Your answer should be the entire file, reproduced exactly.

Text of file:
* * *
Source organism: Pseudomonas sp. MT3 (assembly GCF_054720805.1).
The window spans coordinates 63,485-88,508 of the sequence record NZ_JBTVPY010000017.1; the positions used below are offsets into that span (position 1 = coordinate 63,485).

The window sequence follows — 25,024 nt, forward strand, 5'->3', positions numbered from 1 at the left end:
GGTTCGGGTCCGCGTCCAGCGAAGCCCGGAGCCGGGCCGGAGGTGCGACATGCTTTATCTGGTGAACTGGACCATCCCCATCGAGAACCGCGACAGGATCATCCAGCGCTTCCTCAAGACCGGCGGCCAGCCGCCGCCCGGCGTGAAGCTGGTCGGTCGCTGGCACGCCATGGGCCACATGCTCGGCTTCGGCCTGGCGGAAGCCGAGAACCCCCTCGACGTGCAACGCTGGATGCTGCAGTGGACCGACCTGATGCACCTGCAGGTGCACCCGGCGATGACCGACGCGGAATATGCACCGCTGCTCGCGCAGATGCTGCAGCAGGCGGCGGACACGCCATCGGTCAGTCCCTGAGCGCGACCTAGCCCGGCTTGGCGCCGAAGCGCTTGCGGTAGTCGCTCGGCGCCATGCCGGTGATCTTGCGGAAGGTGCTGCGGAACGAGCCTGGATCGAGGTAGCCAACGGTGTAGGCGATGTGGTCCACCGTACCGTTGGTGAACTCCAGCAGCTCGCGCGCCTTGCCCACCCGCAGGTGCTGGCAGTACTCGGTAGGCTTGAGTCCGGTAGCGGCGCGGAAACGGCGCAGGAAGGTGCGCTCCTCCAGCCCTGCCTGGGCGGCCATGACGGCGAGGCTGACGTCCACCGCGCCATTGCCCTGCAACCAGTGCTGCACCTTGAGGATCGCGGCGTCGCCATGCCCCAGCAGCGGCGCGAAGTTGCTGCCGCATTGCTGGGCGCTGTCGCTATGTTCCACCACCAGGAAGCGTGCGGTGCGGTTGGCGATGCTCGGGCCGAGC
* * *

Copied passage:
Source organism: Pseudomonas sp. MT3 (assembly GCF_054720805.1).
The window spans coordinates 63,485-88,508 of the sequence record NZ_JBTVPY010000017.1; the positions used below are offsets into that span (position 1 = coordinate 63,485).

The window sequence follows — 25,024 nt, forward strand, 5'->3', positions numbered from 1 at the left end:
GGTTCGGGTCCGCGTCCAGCGAAGCCCGGAGCCGGGCCGGAGGTGCGACATGCTTTATCTGGTGAACTGGACCATCCCCATCGAGAACCGCGACAGGATCATCCAGCGCTTCCTCAAGACCGGCGGCCAGCCGCCGCCCGGCGTGAAGCTGGTCGGTCGCTGGCACGCCATGGGCCACATGCTCGGCTTCGGCCTGGCGGAAGCCGAGAACCCCCTCGACGTGCAACGCTGGATGCTGCAGTGGACCGACCTGATGCACCTGCAGGTGCACCCGGCGATGACCGACGCGGAATATGCACCGCTGCTCGCGCAGATGCTGCAGCAGGCGGCGGACACGCCATCGGTCAGTCCCTGAGCGCGACCTAGCCCGGCTTGGCGCCGAAGCGCTTGCGGTAGTCGCTCGGCGCCATGCCGGTGATCTTGCGGAAGGTGCTGCGGAACGAGCCTGGATCGAGGTAGCCAACGGTGTAGGCGATGTGGTCCACCGTACCGTTGGTGAACTCCAGCAGCTCGCGCGCCTTGCCCACCCGCAGGTGCTGGCAGTACTCGGTAGGCTTGAGTCCGGTAGCGGCGCGGAAACGGCGCAGGAAGGTGCGCTCCTCCAGCCCTGCCTGGGCGGCCATGACGGCGAGGCTGACGTCCACCGCGCCATTGCCCTGCAACCAGTGCTGCACCTTGAGGATCGCGGCGTCGCCATGCCCCAGCAGCGGCGCGAAGTTGCTGCCGCATTGCTGGGCGCTGTCGCTATGTTCCACCACCAGGAAGCGTGCGGTGCGGTTGGCGATGCTCGGGCCGAGC